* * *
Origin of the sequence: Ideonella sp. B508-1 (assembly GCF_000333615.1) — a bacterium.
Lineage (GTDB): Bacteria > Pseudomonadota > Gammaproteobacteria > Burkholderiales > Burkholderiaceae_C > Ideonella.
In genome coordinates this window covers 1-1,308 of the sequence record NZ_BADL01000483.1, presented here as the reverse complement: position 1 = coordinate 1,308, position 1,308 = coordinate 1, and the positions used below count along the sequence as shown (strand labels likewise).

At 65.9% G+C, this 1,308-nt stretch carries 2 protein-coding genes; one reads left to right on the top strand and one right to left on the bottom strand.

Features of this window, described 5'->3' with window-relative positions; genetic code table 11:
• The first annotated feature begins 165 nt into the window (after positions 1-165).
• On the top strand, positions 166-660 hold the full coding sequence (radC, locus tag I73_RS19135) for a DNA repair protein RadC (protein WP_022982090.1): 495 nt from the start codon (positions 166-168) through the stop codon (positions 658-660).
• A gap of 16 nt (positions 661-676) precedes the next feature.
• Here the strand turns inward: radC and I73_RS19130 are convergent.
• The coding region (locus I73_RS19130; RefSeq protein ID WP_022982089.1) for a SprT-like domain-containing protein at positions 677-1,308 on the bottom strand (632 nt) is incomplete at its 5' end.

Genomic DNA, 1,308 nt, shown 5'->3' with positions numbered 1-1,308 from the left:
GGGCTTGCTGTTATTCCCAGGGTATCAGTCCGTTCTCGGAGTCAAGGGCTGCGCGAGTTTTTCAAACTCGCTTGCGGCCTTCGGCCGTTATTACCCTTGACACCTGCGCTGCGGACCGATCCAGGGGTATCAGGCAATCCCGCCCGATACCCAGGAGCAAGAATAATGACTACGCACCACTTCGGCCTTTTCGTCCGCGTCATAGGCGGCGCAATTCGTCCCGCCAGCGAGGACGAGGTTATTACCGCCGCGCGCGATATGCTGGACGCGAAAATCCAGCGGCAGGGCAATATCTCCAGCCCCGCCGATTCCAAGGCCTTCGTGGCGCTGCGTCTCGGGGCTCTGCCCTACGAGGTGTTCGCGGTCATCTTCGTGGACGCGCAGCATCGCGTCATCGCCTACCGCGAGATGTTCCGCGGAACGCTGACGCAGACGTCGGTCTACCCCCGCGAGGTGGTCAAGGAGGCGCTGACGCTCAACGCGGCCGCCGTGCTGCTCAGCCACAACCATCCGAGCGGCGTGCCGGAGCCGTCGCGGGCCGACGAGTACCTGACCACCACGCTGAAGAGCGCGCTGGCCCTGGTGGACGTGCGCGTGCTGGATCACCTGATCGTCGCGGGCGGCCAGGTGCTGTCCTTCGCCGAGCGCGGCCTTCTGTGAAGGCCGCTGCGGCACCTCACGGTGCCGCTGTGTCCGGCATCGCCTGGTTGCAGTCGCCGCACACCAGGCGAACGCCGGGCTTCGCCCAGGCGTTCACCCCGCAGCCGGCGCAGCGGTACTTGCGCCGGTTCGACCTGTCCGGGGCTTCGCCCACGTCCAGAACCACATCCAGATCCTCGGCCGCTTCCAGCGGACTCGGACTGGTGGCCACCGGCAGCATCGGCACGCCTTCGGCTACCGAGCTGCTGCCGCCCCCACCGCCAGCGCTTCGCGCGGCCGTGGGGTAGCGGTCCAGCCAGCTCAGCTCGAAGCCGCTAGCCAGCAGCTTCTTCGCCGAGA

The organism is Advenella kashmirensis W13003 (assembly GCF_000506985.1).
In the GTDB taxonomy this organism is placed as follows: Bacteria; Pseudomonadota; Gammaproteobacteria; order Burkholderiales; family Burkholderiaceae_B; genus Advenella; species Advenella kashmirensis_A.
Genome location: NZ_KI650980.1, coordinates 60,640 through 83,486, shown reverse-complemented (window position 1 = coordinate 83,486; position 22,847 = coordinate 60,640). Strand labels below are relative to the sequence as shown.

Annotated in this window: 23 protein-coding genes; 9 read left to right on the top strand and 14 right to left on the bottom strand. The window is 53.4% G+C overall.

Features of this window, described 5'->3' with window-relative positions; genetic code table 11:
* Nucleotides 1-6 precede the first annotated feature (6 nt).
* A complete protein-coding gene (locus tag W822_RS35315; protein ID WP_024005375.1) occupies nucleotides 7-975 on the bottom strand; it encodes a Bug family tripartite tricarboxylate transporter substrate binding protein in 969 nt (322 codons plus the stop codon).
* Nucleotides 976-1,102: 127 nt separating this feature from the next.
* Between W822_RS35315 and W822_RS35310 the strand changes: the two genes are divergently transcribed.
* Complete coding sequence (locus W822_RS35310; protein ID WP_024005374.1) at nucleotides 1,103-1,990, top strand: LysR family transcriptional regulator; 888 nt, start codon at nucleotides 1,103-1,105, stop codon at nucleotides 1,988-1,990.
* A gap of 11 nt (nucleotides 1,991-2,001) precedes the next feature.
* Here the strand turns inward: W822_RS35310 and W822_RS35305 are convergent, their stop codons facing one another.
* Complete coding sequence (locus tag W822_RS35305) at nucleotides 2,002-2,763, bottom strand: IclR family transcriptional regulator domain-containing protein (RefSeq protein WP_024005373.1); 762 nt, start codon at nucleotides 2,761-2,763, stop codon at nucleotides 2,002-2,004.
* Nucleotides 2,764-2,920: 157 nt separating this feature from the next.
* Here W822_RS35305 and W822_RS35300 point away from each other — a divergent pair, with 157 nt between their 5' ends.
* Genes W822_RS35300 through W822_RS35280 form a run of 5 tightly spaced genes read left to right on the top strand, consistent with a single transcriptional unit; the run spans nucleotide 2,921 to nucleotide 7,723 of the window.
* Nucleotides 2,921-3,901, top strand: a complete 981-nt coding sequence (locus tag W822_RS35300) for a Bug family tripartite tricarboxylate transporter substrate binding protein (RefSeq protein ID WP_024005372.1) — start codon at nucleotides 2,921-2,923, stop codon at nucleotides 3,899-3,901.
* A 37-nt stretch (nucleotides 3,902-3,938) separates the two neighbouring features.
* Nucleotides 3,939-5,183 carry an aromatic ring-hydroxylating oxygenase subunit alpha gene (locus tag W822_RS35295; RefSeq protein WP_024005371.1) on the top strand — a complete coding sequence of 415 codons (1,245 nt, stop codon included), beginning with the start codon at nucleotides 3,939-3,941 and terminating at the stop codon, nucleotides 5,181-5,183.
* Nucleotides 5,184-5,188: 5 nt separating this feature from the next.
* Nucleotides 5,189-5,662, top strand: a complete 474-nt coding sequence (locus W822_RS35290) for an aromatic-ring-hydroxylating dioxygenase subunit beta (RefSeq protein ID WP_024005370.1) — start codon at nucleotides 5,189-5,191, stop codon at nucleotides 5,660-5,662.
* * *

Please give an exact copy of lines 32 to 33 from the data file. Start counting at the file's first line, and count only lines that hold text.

* Nucleotides 5,184-5,188: 5 nt separating this feature from the next.
* Nucleotides 5,189-5,662, top strand: a complete 474-nt coding sequence (locus W822_RS35290) for an aromatic-ring-hydroxylating dioxygenase subunit beta (RefSeq protein ID WP_024005370.1) — start codon at nucleotides 5,189-5,191, stop codon at nucleotides 5,660-5,662.